China - International Relations
The influence of traditions on Chinese policy
Cesar Augusto Lambert de Azevedo analyses how Chinese policy has been influenced by Taoism, Legalism, Confucianism and even Buddhism. These principles are crucial to comprehend Chinese national interests. From São Paulo.
The preamble of the Constitution of the People’s Republic of China, of December 4, 1982, emphasizes the importance of dual Marxism-Leninism and Mao Zedong Thought as a guide to the people under the leadership of the Communist Party of China (CPC). It consists of a Stalinist interpretation adopted in the early revolution. At that time, revolutionaries suffered from the absence of theoreticians who could bestow the desired level of density on debates, particularly after Li Dazhao´s death, in 1927. It is true that some Chinese researchers had access to the group of theoretical Soviet works in the original language. However, until the middle of the 50´s of the last century, Chinese interpretations depended on Soviet Stalinist readings of Marxism-Leninism. We can observe, however, it had adaptations to the Chinese reality, because China did not have a strong worker base until 1949. The rural base was the driver for the Chinese revolution in the first half of last century.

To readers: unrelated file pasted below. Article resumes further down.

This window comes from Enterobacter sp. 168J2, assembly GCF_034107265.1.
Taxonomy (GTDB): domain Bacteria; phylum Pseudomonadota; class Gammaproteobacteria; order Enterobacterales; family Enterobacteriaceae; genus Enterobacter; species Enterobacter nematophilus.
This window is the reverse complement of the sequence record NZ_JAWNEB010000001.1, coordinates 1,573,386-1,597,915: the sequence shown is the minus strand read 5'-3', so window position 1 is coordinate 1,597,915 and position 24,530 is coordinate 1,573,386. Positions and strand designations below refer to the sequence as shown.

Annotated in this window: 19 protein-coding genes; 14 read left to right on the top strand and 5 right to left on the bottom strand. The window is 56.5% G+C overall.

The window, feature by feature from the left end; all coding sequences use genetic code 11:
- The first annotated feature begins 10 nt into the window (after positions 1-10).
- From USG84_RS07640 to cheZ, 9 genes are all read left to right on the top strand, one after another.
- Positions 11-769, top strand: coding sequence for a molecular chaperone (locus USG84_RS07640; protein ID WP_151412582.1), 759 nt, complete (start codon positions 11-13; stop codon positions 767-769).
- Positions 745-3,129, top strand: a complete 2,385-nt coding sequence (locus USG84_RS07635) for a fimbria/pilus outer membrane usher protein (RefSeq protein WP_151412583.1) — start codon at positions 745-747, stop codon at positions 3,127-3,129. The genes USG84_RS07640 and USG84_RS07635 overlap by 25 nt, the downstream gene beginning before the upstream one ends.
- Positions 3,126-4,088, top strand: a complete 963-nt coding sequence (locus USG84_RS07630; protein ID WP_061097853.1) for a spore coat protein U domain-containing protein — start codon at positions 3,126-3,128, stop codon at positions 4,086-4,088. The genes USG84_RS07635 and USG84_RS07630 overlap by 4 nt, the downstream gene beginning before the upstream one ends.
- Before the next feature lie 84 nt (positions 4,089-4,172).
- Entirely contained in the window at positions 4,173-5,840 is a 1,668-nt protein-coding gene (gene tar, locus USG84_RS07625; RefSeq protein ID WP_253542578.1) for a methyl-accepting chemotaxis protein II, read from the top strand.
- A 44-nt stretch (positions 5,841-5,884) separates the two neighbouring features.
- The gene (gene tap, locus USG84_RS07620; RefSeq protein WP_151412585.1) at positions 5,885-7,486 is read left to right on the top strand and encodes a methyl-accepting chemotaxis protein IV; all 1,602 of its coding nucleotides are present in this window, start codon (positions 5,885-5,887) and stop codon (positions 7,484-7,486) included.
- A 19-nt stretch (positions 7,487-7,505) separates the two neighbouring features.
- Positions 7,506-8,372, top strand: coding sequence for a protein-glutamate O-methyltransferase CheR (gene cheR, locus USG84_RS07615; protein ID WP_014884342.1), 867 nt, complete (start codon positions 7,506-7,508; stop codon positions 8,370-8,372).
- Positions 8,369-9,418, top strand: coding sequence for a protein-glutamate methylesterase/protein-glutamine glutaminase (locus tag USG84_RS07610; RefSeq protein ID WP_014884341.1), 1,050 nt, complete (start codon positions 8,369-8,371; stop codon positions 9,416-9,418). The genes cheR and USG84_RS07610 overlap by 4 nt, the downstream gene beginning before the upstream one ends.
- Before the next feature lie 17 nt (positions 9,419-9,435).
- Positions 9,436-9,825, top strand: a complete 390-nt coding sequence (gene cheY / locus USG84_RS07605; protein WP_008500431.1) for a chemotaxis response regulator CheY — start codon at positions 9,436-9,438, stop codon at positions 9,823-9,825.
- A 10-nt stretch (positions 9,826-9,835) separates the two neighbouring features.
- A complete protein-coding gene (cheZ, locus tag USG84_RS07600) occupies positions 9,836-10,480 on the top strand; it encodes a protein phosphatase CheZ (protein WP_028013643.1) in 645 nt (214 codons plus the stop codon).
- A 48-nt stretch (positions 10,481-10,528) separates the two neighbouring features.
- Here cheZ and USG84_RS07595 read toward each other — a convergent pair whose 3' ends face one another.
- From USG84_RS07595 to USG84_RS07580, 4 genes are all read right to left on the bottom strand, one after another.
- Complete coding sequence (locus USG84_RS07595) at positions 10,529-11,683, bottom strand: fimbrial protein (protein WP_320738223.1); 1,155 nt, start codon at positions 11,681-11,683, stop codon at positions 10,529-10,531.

The process of de-Stalinization that occurred in Russia, after Stalin’s death caused intense debates in the breast of the CPC. Hu Yaobang and Deng Xiaoping voiced denunciations, but already existing Marxism-Leninism official interpretations prevailed. In addition, we can affirm the CPC has until now not broken away completely from this interpretation. However, we can observe changes in modulations from 1979, when Deng Xiaoping rose to Chinese politic power. If Marx and Engels continue to be the fathers of “Scientific Socialism”, Marxism-Leninism went on to be just a “guide to the action”. This is because the relative dissociation from a rigid interpretation does not conflict with the distinction between theoretical ideology and the practical ideology adopted since earlier revolutionary movements in China. The former constituted the guiding light for the debates in the breast of the CPC; the latter is the “North Pole” to the organization of Chinese decision-making process. Practical ideology is represented by Mao Zedong thought. We can observe this affirmation in the CPC´s statutes, adopted at the XIV Congress in 1992.